I am sharing with you a bench mark judgment by Hon'ble Delhi High Court to address a problem on account of non credit allowed by the ...
I am sharing with you a bench mark judgment by Hon'ble Delhi High Court to address a problem on account of non credit allowed by the Income Tax Department for Tax Deducted at Source (TDS) if it does not match with Form 26AS and simultaneously the department is adjusting the refunds due against the outstanding demands of past years (say 7-8 years even more than that) without informing the assessee as required U/s 245 of the Income Tax Act1961 and does not give the details of outstanding demand and does not entertain any correspondence from assessees or by his legal representatives. The Hon. Delhi High Court on its Own Motion has considered these two issues and passed directions to Central Board of Direct Taxes (CBDT) to address these issues which will mitigate the hardship being caused to the assessees and their legal representatives for no faults theirs. The citation of the judgment reported is 352 ITR 273 (Del) in the case of Court on its Own Motion v. Commissioner of Income Tax.The full judgment is attached for your ready reference.
I trust you will find it useful.
CA. Naveen ND Gupta
SU-113, Pitampura B-4, Gulmohar Park
Delhi – 110088 New Delhi – 110049
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Case Brief Topics
Check your Income Tax refund status online here
Case Brief Topics
- Section 139, read with sections 143(1), 154, 245, 200 and 244A, of the Incometax Act, 1961
- Return of income - General [Guidelines]
- Public interest Litigation was filed alleging numerous difficulties faced by income tax assessees after implementation of computerization and central processing of returns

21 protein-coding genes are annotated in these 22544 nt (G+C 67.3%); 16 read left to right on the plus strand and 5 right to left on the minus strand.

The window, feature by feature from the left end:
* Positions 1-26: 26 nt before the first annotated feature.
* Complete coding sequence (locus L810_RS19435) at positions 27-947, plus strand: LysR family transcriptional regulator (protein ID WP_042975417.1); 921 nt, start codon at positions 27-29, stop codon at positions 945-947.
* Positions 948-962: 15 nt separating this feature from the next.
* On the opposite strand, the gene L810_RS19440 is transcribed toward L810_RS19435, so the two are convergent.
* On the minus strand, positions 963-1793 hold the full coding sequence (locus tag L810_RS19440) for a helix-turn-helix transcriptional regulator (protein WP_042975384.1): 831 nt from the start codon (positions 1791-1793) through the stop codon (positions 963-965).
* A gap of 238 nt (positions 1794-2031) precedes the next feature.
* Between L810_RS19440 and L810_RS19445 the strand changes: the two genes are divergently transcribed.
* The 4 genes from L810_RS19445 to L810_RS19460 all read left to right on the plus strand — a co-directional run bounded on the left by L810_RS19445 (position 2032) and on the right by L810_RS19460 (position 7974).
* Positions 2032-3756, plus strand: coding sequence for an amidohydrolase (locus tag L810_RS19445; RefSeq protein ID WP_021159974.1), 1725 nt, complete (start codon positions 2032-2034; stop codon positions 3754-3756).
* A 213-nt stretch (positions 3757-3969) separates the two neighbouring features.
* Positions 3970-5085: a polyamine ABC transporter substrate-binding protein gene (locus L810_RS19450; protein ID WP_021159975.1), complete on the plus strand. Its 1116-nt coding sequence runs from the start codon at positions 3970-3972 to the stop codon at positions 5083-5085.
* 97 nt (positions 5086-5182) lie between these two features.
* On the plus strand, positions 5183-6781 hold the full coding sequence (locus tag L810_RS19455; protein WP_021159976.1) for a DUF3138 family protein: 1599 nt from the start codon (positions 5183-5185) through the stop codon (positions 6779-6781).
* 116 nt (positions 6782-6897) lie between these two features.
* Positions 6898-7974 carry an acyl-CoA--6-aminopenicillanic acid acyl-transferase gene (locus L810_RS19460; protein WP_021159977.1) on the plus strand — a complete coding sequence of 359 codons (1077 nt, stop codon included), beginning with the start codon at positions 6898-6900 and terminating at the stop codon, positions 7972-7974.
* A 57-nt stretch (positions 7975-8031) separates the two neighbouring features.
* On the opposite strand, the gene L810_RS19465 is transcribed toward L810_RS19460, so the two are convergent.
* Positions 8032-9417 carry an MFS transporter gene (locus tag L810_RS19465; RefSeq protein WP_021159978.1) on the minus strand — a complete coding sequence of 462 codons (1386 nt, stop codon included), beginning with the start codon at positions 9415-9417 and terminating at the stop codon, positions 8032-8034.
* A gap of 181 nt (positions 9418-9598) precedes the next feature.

- To remove such difficulties, mandamus were issued regarding
- (i) maintenance of register for receipt and disposal of rectification applications under section 154;
- (ii) procedure prescribed under section 245 to be followed by CPC before making adjustment of refund payable with existing demand;
- (iii) past adjustments, where procedure under section 245 had not been followed;
- (iv) interest under section 244A to be allowed when assessee is not at fault;
- (v) uncommunicated intimation under section 143(1); (vi) verification and correction of unverified TDS in Form 26AS and unmatched challans, within a time period to be fixed;
- (vii) credit of TDS to an assessee when tax deducted has been deposited with revenue but incorrect particulars have been uploaded by deductor [Paras 16, 18, 26, 27, 33, 34, 49, 50 & 57] [In favour of assessee]
The petitioners filed a Public Interest Litigation (PIL) regarding the numerous difficulties faced by Income tax assessees due to the faulty processing of income tax returns and tax deducted at source, and requested the Court to issue appropriate directions.
- The first issue was regarding the delayed disposal of rectification application made under section 154.
- The second issue raised was regarding uploading of wrong or fictitious demand in the Central Processing Unit (CPU) at Bengaluru. The verification and reconciliations of demands uploaded at the CPU were disputed by the assessees. It was claimed that the demands adjusted against the refunds were not recorded. Consequently, a circular was issued by CBDT regarding the same.
- The third issue relates to the adjustment of refund against demand, without giving prior intimation in writing to assessee-contrary to the provisions of section 245.
- The fourth issue relates to interest on refunds under section 244A, wherein it was claimed that interest was payable if assessee was not at fault. However, revenue contended that interest under section 244A was not payable on self assessment tax, but on advance tax and TDS.